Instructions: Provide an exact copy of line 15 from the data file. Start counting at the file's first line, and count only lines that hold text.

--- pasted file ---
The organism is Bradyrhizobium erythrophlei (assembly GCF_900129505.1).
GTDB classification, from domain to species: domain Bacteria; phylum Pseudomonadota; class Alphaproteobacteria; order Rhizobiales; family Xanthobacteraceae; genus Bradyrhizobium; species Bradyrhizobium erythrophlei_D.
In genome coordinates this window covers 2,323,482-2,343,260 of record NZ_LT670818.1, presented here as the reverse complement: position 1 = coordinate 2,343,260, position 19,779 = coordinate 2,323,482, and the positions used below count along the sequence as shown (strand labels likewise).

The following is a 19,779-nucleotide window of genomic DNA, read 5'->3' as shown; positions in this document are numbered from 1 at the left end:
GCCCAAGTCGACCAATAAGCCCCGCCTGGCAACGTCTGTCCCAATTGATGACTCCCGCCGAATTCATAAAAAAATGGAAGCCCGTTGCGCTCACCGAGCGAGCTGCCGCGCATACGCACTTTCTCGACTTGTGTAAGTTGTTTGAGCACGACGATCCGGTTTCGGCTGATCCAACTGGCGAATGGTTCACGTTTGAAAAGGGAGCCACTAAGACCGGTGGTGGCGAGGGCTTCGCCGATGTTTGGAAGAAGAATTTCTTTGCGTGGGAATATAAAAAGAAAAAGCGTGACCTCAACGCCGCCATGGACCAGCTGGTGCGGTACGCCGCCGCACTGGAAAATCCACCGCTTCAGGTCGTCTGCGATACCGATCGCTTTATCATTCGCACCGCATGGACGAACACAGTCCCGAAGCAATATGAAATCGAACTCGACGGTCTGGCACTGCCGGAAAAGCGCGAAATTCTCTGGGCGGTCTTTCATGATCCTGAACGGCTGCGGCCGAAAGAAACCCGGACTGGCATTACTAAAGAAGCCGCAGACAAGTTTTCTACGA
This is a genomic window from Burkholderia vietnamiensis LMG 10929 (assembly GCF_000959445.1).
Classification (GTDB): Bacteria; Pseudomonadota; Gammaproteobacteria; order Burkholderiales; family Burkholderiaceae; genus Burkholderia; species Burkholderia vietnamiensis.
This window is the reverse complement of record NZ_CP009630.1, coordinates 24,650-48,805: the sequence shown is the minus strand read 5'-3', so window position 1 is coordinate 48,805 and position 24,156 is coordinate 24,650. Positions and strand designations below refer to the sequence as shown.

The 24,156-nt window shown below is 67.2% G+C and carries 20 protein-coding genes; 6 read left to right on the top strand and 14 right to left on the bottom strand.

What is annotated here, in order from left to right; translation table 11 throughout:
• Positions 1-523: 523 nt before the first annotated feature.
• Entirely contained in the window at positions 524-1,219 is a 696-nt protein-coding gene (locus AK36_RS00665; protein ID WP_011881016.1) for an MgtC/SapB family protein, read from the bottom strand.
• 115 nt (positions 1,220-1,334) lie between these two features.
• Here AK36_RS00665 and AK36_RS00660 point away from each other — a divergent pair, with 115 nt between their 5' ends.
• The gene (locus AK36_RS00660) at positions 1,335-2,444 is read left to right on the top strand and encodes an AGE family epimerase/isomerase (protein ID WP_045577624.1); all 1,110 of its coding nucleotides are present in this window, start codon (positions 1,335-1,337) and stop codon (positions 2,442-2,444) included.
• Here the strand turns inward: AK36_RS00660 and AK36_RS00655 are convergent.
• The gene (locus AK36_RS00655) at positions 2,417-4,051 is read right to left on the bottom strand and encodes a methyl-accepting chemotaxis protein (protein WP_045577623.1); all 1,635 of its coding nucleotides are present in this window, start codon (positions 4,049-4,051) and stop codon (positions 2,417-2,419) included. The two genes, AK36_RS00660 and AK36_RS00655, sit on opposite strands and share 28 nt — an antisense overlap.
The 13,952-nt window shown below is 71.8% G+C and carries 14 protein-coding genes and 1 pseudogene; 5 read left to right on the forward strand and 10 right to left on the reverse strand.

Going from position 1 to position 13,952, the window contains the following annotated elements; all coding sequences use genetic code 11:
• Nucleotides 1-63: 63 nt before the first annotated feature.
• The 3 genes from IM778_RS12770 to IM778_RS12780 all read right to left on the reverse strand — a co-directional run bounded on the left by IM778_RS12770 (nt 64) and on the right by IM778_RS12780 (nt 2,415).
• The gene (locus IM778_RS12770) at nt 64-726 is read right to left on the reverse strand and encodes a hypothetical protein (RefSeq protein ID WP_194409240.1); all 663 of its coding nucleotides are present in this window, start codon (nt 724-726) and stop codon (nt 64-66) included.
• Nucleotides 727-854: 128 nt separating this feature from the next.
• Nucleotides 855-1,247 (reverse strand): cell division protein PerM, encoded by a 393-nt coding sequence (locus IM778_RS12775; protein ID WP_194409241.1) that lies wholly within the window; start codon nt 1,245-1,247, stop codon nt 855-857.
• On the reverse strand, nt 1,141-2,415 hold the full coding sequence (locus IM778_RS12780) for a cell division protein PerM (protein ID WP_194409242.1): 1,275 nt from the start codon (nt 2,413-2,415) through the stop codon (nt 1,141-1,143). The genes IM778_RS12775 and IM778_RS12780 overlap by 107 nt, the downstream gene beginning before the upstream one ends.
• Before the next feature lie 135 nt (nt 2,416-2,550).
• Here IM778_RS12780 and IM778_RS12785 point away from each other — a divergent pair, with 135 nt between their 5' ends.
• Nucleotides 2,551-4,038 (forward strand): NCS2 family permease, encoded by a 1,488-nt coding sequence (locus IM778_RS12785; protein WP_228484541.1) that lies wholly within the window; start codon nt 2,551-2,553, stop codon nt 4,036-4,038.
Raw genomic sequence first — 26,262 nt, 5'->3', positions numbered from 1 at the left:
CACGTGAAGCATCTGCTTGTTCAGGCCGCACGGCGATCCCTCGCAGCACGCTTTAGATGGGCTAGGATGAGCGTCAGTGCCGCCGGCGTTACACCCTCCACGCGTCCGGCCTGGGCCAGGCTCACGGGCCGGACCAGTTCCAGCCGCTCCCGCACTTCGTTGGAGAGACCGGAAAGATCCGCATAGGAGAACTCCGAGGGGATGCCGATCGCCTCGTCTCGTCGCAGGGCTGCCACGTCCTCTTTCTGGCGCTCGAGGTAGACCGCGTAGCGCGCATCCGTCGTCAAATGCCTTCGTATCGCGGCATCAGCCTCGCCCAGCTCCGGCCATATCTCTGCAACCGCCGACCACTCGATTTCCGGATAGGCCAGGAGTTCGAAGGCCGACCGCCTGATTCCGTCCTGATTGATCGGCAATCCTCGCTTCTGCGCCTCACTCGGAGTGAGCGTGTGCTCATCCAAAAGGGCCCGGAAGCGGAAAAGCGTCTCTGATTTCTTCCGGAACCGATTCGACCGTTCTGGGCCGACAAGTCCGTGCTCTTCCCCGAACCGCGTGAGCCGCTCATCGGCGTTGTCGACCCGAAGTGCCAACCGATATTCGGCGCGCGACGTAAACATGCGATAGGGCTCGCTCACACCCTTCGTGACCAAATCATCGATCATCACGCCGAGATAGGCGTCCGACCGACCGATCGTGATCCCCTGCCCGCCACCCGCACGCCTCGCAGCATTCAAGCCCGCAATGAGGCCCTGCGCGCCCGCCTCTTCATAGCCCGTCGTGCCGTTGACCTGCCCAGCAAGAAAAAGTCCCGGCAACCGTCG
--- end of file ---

• The gene (locus AK36_RS00660) at positions 1,335-2,444 is read left to right on the top strand and encodes an AGE family epimerase/isomerase (protein ID WP_045577624.1); all 1,110 of its coding nucleotides are present in this window, start codon (positions 1,335-1,337) and stop codon (positions 2,442-2,444) included.